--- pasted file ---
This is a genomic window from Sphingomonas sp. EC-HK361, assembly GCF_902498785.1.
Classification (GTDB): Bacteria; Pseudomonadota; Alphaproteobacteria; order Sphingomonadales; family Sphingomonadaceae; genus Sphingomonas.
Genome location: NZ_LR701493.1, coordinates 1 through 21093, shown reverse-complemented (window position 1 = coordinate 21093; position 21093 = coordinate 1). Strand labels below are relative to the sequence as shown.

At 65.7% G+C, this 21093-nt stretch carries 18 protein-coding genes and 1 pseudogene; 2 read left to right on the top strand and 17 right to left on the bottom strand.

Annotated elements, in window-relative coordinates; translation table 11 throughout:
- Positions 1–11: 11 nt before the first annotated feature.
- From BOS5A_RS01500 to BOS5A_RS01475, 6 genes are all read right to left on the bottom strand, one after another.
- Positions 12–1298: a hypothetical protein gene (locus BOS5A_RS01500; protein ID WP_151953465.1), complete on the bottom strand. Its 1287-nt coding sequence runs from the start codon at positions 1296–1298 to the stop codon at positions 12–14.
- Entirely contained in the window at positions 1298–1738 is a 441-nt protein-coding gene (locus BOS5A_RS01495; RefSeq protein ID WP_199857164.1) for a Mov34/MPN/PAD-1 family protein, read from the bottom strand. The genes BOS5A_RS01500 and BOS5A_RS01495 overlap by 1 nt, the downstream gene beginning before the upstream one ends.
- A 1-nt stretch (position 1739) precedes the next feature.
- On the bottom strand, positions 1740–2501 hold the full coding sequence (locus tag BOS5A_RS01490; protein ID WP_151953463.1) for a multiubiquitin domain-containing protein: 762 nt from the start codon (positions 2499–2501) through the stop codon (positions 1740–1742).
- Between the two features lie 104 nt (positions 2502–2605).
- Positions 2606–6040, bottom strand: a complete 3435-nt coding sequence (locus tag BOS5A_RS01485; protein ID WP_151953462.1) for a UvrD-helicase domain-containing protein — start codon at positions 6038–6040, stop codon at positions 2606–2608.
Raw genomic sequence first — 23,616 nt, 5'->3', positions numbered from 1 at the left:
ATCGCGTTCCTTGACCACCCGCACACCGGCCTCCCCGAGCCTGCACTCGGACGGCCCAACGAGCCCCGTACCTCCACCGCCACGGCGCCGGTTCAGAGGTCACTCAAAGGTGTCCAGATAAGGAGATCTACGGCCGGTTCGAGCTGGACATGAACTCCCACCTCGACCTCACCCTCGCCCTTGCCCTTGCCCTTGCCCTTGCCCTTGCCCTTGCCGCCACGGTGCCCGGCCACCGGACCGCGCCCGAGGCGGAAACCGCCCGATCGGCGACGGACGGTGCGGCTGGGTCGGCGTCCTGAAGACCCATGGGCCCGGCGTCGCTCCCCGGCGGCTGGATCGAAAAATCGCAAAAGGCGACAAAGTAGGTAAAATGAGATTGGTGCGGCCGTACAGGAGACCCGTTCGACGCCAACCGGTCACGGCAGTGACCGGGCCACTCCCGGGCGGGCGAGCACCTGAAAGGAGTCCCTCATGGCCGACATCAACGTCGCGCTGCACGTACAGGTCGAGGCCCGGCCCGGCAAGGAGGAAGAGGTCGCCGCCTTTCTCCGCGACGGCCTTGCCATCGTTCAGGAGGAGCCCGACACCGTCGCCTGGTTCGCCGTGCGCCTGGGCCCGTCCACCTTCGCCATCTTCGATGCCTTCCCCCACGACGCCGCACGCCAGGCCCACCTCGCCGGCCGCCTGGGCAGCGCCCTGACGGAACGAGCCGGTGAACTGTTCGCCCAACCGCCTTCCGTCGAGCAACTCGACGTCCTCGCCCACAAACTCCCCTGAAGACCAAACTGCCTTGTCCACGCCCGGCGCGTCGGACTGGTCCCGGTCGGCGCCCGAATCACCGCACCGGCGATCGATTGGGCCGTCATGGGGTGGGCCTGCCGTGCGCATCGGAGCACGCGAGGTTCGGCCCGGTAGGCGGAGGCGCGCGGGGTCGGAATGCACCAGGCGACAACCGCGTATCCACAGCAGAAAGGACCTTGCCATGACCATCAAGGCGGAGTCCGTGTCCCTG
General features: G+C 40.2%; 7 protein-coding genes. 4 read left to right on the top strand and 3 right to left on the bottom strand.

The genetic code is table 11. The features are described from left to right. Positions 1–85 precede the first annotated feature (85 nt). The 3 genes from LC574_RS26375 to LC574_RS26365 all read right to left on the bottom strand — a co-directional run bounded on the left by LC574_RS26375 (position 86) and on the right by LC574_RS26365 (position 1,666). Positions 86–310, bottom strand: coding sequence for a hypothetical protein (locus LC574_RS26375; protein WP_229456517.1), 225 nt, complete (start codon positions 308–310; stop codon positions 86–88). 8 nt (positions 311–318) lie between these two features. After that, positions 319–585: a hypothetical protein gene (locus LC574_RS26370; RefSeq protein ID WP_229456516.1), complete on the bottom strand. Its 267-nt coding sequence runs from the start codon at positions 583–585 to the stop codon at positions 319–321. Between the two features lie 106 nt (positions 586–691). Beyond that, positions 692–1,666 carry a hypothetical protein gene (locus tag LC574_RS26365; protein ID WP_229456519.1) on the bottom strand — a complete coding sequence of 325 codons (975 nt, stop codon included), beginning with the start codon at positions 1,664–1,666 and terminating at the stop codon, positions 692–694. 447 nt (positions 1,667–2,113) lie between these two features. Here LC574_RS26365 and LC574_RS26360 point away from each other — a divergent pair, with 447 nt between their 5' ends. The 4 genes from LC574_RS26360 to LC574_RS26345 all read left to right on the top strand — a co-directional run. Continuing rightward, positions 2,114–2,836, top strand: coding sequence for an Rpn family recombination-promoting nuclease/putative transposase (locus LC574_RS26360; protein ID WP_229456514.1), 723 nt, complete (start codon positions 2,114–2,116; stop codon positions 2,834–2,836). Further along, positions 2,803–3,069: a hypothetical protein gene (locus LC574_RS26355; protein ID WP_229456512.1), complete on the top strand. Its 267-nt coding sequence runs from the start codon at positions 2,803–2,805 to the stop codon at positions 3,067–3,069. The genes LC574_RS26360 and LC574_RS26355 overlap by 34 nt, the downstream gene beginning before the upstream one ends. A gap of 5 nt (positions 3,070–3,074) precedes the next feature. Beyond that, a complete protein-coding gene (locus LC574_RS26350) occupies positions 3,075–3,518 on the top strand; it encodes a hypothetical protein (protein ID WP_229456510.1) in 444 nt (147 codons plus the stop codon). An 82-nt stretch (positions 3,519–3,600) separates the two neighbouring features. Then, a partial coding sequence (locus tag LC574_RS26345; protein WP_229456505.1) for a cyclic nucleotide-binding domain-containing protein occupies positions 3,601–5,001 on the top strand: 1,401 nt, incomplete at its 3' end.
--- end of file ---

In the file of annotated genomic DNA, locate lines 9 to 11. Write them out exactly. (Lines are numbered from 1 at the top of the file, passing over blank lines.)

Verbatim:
- Entirely contained in the window at positions 1298–1738 is a 441-nt protein-coding gene (locus BOS5A_RS01495; RefSeq protein ID WP_199857164.1) for a Mov34/MPN/PAD-1 family protein, read from the bottom strand. The genes BOS5A_RS01500 and BOS5A_RS01495 overlap by 1 nt, the downstream gene beginning before the upstream one ends.
- A 1-nt stretch (position 1739) precedes the next feature.
- On the bottom strand, positions 1740–2501 hold the full coding sequence (locus tag BOS5A_RS01490; protein ID WP_151953463.1) for a multiubiquitin domain-containing protein: 762 nt from the start codon (positions 2499–2501) through the stop codon (positions 1740–1742).